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Thursday, December 12, 2013

Humanistic Psychology

The name humanistic psychology was chosen by a group of psychologists in 1962 and the Association of Humanistic Psychology (AHP) was born.  In 1964, the Association of Humanistic Psychology held its first conference in Old Saybrook, Connecticut. Attendees included psychologists Gordon Allport, J.F.T. Bugental, Charlotte Buhler, Abraham Maslow, Rollo May, Gardner Murphy, Henry Murray and Carl Rogers, as well as humanists such as Jacques Barzun, Rene Dubos and Floyd Matson. The first editor of the AHP journal was Anthony Sutich and with the help of Charlotte Buhler and J. Buegental.  The principles of humanistic psychology state that every person is an experiencing person and these experiences are as unique to one as ontology is to one, thus these experiences cannot be broken down into individual parts or parcels, but can only be described holistically from the experiencing person.  According to these principles, meanings of concepts such as love, courage, strength, resilience, and integrity can only be described by the experiencing person, and their individual interpretation of these phenomena are the only true meanings they know, therefore recognition of human growth, potential, and personal discovery will only add to the understanding of mankind as a whole.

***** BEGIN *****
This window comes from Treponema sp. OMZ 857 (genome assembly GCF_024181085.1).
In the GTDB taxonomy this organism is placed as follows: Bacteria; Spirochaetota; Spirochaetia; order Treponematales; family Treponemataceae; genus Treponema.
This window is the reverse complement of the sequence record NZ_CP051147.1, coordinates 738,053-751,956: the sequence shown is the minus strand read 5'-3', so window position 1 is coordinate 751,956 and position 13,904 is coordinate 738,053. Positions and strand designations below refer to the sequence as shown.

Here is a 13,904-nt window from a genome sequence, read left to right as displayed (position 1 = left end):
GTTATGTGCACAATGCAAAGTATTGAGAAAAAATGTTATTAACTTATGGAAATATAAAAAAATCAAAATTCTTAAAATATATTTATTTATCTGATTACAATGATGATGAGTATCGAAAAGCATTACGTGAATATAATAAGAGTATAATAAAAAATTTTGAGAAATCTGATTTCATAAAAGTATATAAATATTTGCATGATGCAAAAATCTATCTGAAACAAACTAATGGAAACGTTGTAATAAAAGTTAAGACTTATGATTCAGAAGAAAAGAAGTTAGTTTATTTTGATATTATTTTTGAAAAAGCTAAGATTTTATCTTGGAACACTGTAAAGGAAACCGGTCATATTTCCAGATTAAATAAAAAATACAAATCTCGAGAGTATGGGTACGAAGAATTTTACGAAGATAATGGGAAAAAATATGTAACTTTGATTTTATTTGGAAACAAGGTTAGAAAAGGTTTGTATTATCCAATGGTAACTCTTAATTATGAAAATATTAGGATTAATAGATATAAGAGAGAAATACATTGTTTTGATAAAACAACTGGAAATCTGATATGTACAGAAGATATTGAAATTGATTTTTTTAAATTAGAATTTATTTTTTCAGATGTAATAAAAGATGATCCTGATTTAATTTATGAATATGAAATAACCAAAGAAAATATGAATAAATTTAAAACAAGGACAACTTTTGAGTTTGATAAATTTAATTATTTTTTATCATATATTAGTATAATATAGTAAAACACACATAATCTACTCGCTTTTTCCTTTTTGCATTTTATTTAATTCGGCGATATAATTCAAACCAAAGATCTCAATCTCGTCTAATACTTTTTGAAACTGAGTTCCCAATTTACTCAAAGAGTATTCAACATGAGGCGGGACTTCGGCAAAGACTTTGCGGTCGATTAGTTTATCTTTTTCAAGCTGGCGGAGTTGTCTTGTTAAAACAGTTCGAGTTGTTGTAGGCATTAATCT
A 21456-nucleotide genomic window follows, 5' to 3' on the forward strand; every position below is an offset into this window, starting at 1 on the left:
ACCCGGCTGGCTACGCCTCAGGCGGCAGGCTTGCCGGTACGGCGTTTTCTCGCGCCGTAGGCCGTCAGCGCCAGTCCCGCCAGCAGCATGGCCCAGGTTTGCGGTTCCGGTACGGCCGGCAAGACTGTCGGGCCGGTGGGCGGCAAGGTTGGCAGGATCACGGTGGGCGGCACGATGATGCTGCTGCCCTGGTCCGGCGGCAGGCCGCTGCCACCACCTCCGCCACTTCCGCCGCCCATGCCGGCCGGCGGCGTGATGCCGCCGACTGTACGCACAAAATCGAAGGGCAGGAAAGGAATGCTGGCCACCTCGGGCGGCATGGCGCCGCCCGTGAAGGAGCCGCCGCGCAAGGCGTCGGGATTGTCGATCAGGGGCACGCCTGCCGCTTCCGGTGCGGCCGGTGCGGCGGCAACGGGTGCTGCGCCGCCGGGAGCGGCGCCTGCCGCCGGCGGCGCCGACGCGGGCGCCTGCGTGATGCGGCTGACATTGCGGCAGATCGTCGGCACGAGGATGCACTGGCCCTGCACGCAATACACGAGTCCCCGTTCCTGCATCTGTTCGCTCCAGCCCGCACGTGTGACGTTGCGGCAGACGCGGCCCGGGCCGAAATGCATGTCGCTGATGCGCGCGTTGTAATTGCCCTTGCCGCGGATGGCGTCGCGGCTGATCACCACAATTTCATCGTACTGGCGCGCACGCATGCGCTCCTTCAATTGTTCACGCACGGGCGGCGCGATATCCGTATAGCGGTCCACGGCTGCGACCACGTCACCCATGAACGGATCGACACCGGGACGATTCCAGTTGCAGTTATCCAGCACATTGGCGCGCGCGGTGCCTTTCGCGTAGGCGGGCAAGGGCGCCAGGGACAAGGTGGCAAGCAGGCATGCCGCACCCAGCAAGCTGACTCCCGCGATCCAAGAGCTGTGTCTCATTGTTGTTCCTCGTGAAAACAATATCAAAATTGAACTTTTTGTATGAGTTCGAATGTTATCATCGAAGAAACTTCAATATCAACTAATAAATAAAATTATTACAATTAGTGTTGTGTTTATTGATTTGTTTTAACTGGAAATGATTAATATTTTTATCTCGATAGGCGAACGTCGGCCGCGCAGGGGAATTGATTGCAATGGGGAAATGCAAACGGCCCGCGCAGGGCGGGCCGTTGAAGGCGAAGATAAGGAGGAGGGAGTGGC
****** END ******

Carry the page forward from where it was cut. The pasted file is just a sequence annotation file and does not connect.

The Association of Humanistic Psychology formulated a statement of 4 principles of Humanistic Psychology:

1) A centering of attention on the experiencing person and thus a focus on experience as the primary phenomenon in the study of man. Both theoretical explanations and overt behaviour are considered secondary to experience itself and to its meaning to the person.

2) An emphasis on such distinctively human qualities as choice, creativity, valuation, and self realization, as opposed to thinking about human beings in mechanistic and reductionistic terms.

3) An allegiance to meaningfulness in the selection of problems for study and of research procedures, and an opposition to a primary emphasis on objectivity at the expense of significance.

4) An ultimate concern with and valuing of the dignity and worth of man and an interest in the development of the potential inherent in every person. Central in this view is the person as he discovers his own being and relates to other persons and to social groups.

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